A Pringles aficionado comes out of the closet!

Yes, they're totally artificial, but they're strangely addictive.  Occasionally I have to have them instead of Utz.

View Post


I can eat a whole can of Pringles in one sitting. But I probably shouldn't admit that. :blush: They recently had a limited edition Grilled Cheese flavour, but I didn't much care for it. It wasn't as cheesy and the White Cheddar or Cheezums ones. A lot of my friends love the French Consomme flavour, but I've not been daring enough to buy an entire can to try them.

I wish I lived in Germany--they seem to have pretty amazing flavours!

#49 MarketStEl

MarketStEl
  • participating member
  • 3,722 posts
  • Location:Oxford Circle, Philadelphia

Posted 23 July 2006 - 07:43 PM

A Pringles aficionado comes out of the closet!

Yes, they're totally artificial, but they're strangely addictive.  Occasionally I have to have them instead of Utz.

View Post


I can eat a whole can of Pringles in one sitting. But I probably shouldn't admit that. :blush: They recently had a limited edition Grilled Cheese flavour, but I didn't much care for it. It wasn't as cheesy and the White Cheddar or Cheezums ones. A lot of my friends love the French Consomme flavour, but I've not been daring enough to buy an entire can to try them.

I wish I lived in Germany--they seem to have pretty amazing flavours!

View Post


Consomme flavor?

Available only in France, I assume? And if not, where in the States can these be found?

And what flavors do they have in Germany?

You should dig up that thread on unusual chip flavors and post them there as well.
Sandy Smith, Exile on Oxford Circle, Philadelphia
"95% of success in life is showing up." --Woody Allen
My foodblogs: 1 | 2 | 3

#50 prasantrin

prasantrin
  • legacy participant
  • 5,468 posts

Posted 23 July 2006 - 08:04 PM

Consomme flavor?

Available only in France, I assume?  And if not, where in the States can these be found?

And what flavors do they have in Germany?

You should dig up that thread on unusual chip flavors and post them there as well.

View Post


The consomme flavour is available in Japan. The World Pringles site doesn't have a Japanese link, so I can't even show you the tin. It's in an orange tin, and looks very much like the Cheezums ones (some of my friends bought them thinking they were the cheese ones!). When I get back, I'll take a picture of them if I can get up enough courage to buy them.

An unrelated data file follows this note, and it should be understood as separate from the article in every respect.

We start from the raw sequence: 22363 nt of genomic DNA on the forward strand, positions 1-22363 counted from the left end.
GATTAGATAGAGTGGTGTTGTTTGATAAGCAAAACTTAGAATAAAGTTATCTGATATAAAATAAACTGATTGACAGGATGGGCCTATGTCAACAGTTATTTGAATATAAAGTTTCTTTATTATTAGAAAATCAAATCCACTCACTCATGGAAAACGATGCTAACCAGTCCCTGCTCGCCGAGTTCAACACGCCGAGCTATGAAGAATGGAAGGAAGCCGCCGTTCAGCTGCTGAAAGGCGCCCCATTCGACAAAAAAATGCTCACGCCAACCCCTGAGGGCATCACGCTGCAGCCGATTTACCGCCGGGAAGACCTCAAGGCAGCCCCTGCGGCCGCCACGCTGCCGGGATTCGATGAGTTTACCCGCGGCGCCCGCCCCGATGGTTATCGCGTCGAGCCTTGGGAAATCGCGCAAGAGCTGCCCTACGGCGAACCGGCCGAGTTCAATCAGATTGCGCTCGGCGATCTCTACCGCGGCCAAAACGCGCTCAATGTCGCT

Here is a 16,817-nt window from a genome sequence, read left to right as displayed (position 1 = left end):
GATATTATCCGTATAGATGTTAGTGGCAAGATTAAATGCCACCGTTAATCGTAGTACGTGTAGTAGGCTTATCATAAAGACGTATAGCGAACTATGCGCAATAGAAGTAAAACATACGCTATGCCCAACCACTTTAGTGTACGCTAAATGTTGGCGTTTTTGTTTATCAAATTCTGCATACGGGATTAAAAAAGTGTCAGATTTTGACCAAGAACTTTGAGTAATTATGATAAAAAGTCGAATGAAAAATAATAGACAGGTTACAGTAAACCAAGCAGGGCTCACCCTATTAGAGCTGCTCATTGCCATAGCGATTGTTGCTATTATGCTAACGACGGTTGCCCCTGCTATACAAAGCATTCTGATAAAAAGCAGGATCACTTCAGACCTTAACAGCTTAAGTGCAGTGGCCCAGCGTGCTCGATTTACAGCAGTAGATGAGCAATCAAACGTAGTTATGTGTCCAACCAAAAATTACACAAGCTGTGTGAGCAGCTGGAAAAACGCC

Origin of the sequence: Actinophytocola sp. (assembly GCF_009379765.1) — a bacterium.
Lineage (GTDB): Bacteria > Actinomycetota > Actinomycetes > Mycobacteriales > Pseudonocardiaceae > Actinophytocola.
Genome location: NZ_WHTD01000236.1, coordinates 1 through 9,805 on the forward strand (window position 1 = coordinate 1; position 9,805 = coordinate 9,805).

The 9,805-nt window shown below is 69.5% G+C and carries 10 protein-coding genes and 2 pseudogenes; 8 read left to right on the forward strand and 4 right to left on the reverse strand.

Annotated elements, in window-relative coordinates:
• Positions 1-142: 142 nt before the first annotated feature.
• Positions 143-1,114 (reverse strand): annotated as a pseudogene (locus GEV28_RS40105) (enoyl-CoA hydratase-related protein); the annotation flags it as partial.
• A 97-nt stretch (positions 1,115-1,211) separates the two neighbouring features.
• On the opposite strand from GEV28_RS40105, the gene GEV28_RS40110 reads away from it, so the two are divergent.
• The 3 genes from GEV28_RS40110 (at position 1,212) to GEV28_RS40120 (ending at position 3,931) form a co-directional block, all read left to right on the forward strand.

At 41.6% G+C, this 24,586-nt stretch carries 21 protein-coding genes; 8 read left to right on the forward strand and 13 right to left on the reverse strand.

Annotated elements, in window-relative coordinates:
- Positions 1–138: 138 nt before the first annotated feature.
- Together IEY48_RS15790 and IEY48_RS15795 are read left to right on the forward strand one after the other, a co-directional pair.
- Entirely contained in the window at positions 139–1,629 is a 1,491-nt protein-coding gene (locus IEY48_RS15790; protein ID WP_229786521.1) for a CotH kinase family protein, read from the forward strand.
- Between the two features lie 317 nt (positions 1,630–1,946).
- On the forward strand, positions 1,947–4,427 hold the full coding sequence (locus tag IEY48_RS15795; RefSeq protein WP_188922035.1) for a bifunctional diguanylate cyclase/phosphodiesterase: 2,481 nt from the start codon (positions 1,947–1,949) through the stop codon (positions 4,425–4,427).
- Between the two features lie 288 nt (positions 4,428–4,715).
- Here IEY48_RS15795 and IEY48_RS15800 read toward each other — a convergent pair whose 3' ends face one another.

On the Pringles Germany site, they have ones called "Light Aromas". Three different flavours make up the line--Greek style cheese with a touch of avocado oil, Spicy Thai with a touch of coconut oil, and Red Paprika with touch of Olive Essence. I think they're 30% less fat, too.

I think these aren't German-specific flavours (the pictures on the German website have English on them), but I've never seen them in Canada or in Japan. I would imagine they might be available elsewhere in Europe, though.

#51 barritz

barritz
  • legacy participant
  • 36 posts
  • Location:New York

Posted 24 July 2006 - 02:18 PM

Roasted crickets. I've never had any, but check out Loung Ung's description of them in her book First They Killed My Father: "Wrapped in green lotus leaf, the brown, glazed crickets smell of smoked wood and honey. They taste like salty burnt nuts." I also read they're good beer food. I'm thinking about making them for myself, but frankly I'm scared. Also, I'm not sure the best place to get them. I found a place that sells them online, but only in quantities of a thousand. They seem like a good source of protein, and not at all fattening. I'm surprised more people aren't using them as a diet food. Oh wait, now I remember, Westerners are afraid to eat insects. We should break this unfair taboo. I see a future in the west where insect eating outpaces chicken consumption. Across American, l imagine all-you-can-eat mealworm buffets, and resturants where the specials are roaches in a light, creamy fruit fly sauce and home made--backyard made, in fact--earthworm ravioli.